Visual treat is too bawdy for young fantasy fans.
Tween-friendly adaptation is darker than the first.
<I>City of Bones</I> sequel is a whole lot gorier.
Some 20 years have passed since the events chronicled in
Peter Pan. The Lost Boys have grown up, little Michael has
been killed in WWI, and the rest have careers and families. But
dreams are leaking out of the Neverland, disturbing their sleep,
and leaving all-too-real souvenirs. Gathering together with
Wendy, they decide they must become children again and fly back
to Neverland to find out what's wrong.
Once there they discover a land that is deteriorating, but
they forget their mission. Finding the derelict "Jolly Roger" and
a treasure map on board, they join Peter on an expedition to find
Hook's treasure. They are joined by the mysterious Ravello, a
circus-master, who becomes Peter's butler. But in Neverland,
adults can only mean trouble.
Before Camelot, before Excalibur and the Round Table, and
Lancelot and Guinevere, there was a boy who would one day be the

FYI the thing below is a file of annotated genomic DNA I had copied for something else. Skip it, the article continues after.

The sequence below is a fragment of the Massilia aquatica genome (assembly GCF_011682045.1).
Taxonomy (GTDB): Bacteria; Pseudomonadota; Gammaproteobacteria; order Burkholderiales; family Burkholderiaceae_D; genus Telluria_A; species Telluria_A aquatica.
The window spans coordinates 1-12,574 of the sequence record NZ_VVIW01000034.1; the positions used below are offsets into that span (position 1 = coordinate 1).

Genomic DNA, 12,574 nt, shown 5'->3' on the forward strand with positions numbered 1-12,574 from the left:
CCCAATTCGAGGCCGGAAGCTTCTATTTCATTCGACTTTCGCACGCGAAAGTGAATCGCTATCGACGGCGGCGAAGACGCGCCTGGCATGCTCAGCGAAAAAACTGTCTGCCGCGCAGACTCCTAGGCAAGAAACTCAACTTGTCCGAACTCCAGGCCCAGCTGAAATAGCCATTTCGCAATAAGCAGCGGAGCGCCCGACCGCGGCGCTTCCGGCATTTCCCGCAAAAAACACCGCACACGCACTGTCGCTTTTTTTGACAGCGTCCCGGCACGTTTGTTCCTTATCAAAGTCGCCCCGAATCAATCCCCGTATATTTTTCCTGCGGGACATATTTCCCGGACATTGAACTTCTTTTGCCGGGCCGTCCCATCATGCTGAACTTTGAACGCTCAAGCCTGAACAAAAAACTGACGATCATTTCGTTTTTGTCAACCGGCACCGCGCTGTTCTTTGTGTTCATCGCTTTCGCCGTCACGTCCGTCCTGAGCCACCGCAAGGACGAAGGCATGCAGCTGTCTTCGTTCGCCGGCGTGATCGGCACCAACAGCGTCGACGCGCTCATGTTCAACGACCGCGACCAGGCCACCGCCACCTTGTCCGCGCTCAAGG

legendary King Arthur.
He grows up a foster child in the castle of Sir Ector. He and
his foster brother, Kay, roam the fields and forests of Dark-Age
Britain, train to be knights, and are taught by an old magician
named Merlin. To educate young Arthur (called Wart), Merlin
transforms him into a variety of animals and Wart learns valuable
life lessons from each.
Dragon fantasy falls flat, but kids won't care.
Author says she cried when she completed the final chapter of "Harry Potter and the Deathly Hallows."
Boring vampire blood bath isn't for kids.
Female superhero can't save this '80s clunker.
Tween brew: Witchy fun, a pinch of fright.